In Tyrant: Shakespeare on Politics, renowned scholar Stephen Greenblatt offers an analysis of depictions of tyrannical figures in seven of the sixteenth-century playwright’s works for a fresh take on Shakespeare and our contemporary political milieu. Reviewing this multilayered testament to the value of interdisciplinary understandings of societies and governing systems, K.A. Doyle examines how the book is relevant as a lens on US politics and on social science research more broadly.
Tyrant: Shakespeare on Politics. Stephen Greenblatt. Vintage. 2018.
Shakespeare and US Politics: How a 16th-century playwright’s perspective contributes to understanding the 2016 US presidential election and to social science research
Stephen Greenblatt’s Tyrant: Shakespeare on Politics might not be high up on the reading lists of political science scholars and students. The author’s resume, while impressive, is not likely to nudge the title any higher: since 2000, Greenblatt has been the John Cogan University Professor of Humanities at Harvard University, and he specialises, to no surprise, in understanding the writings of William Shakespeare, among other offerings of modern literature and criticism. His 2011 book, The Swerve: How the World Became Modern, won the Pulitzer Prize for Nonfiction. He is also credited with pioneering ‘new historicism’ – an approach to reading and interpreting literature by situating it within the political, social and cultural contexts in which it was written (and consumed).
So what does Greenblatt, through this compact and unfussy analysis of seven of the sixteenth-century playwright’s plays, have to say about contemporary US politics? He avoids calling out any world leaders by name, yet reckons with the current political moment throughout the book. As could be expected, there is an unevenness in the overlay onto current events, given Greenblatt’s new historicism approach and his intention to say something about authoritarianism past and future. There is less discussion of institutional norms than might be relevant to our context since it is generally monarchies under consideration in Shakespeare’s plays (not counting those based on Roman times).
Nevertheless, in examining the King Henry VI trilogy, Richard III, Macbeth, King Lear, The Winter’s Tale, Julius Caesar and Coriolanus, Greenblatt makes some contemporary parallels explicit (invoking ‘grabbing’ women when sketching a portrait of Richard III (54) and citing Russia to (literally) bring home the account of Roman warrior-hero Coriolanus’s turn to the Volscians to engage in secret dealings (178), for example) and compels the reader to frame the key points of Tyrant for a fresh take on Shakespeare and our political milieu. Although the book was published in 2018, the upcoming 2020 US presidential election encourages a timely review with an eye towards the social sciences.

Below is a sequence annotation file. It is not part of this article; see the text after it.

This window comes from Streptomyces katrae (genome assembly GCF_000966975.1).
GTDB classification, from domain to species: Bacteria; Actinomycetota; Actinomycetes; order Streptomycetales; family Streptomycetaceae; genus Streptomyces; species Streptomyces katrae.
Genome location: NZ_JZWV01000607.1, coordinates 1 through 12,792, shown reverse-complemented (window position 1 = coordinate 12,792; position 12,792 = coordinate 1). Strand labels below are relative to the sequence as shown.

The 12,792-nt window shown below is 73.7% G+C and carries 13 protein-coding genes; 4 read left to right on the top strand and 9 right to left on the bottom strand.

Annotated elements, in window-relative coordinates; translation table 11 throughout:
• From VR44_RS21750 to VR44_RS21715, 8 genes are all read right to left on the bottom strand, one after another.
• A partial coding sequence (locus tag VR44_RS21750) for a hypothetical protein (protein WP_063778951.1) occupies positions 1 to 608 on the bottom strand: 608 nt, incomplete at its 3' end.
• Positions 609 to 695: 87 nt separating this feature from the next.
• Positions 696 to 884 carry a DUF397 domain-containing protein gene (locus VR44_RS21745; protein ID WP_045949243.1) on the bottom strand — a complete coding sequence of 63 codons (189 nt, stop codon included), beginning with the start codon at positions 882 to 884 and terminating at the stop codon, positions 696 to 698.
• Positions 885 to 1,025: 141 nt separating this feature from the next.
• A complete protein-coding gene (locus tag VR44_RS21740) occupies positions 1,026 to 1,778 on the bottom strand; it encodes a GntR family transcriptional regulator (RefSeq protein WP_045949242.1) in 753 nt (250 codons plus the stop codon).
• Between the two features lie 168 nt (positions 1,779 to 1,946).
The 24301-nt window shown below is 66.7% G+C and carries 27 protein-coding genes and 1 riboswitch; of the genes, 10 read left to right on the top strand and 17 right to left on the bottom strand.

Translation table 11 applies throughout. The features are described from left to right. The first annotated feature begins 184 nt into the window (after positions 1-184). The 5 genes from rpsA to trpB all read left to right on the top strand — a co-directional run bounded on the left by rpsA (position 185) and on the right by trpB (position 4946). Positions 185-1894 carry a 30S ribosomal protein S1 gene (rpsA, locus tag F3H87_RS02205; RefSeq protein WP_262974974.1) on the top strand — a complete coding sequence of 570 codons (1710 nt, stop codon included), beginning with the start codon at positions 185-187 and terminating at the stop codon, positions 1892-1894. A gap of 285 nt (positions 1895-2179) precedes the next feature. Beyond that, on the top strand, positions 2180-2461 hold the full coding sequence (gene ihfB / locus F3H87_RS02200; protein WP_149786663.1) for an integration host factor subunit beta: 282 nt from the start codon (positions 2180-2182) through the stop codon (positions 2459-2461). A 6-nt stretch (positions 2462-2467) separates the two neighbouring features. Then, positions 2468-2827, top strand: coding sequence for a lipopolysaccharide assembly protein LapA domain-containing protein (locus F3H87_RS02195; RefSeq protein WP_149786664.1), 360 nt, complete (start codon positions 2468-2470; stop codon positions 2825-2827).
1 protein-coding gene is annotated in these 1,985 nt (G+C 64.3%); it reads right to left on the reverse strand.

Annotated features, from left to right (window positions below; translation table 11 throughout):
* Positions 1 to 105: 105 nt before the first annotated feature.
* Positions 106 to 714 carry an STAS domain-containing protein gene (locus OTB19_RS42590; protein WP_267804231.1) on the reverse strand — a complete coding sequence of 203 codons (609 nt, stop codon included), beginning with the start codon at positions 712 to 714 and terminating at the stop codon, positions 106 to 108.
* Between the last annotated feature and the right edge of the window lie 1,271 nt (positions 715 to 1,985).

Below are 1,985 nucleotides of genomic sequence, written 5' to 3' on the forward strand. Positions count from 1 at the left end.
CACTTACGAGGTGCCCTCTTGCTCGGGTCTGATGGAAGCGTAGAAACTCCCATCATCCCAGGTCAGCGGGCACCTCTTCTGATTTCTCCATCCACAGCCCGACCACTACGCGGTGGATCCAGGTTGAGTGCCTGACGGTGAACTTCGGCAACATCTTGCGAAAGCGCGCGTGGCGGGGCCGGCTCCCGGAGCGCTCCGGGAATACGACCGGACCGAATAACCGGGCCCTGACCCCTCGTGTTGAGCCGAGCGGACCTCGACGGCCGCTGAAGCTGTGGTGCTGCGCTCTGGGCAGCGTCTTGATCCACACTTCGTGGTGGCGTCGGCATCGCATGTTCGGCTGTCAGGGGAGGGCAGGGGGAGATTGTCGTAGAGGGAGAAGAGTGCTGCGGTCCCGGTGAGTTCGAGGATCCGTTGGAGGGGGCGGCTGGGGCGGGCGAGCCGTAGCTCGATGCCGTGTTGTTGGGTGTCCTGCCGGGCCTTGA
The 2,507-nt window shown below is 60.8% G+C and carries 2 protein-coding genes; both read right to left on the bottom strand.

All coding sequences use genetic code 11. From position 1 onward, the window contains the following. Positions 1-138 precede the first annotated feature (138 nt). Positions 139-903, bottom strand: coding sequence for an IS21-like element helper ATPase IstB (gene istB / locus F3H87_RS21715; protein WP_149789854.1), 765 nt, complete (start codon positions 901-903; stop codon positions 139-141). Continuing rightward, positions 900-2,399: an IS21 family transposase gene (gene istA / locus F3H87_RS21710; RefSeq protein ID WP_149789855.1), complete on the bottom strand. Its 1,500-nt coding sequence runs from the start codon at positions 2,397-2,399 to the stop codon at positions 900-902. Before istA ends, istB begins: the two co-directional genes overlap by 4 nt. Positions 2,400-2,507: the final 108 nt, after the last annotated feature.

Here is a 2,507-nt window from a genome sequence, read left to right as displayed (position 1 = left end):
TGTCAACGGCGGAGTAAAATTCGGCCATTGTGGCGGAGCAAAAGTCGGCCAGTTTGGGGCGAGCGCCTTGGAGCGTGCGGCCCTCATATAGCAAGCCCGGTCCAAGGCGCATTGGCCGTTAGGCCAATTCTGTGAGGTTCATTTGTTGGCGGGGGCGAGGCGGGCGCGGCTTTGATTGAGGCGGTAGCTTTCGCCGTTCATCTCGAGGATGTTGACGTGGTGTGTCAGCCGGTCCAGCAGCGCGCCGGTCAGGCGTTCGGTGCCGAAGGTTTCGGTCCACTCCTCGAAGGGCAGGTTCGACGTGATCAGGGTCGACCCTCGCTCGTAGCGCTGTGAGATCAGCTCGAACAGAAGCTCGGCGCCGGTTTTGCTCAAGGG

Appreciating the political context in which Shakespeare was writing – Elizabethan England, under constraints on free speech against the monarch’s rule – it appears he had much to say about human psychology, but also political systems and power, explored through fictional and historical reigns from the Roman to his own contemporary era. Shakespeare turned a critical eye to the political systems and power struggles in transition to tyranny; he studied and portrayed the factors shaping this political devolution.
As demonstrated most conspicuously by Richard III, would-be tyrants are enabled to seek this extreme, concentrated and violent form of power by their own psychological frailties, or ‘psychopathology’ (55), including ‘limitless self-regard, the law-breaking, the pleasure in inflicting pain, the compulsive desire to dominate. He is pathologically narcissistic and supremely arrogant’ (53). King Lear suffered this as a later-in-life affliction. The motivations of those closest to the tyrant who also happen to hold some power, either politically, militarily, financially or familial, and the incited behaviour of the ‘crowd’ or greater society, supplement these qualities. Macbeth and Coriolanus, for example, succumbed to delusional claims to power due to provocations from their wife and mother, respectively; John Cade, lower-class but politically savvy, begins the dismantling of law and order by swaying the ‘mob’ (37) in King Henry VI, which serves the interests of the devious Duke of York.
Would-be tyrants are tactical and tactful power-grabbers but tactless governors once the power is theirs:
For the tyrant, there is remarkably little satisfaction. True, he has obtained the position to which he aspired, but the skills that enabled him to do so are not at all the same as those required to govern successfully.
And this failing will frequently tip them over into the self-destruction which was nevertheless on standby during the ascent, as Greenblatt points out in the ultimate fortunes of Richard III and Macbeth. Coriolanus never garners the votes he needs to assume consulship in Rome because his tactlessness, captured in his inability to ‘play the politician’ (176) and feign both respect for the lower classes and self-control, supersedes in the final stretch.
Finally, there isn’t a fail-proof strategy to constraining the ascent or the reign of the tyrant, much as there isn’t an orderliness or inevitable sequencings of events for the tyrant to seize power. In Julius Caesar, even when minor characters and tribunes from Murellus and Flavius to Brutus heed the warning signs of tyrannical ambitions, their judgements as to how best to quell the unravelling situation are questionable, and the outcomes of their actions are not as planned.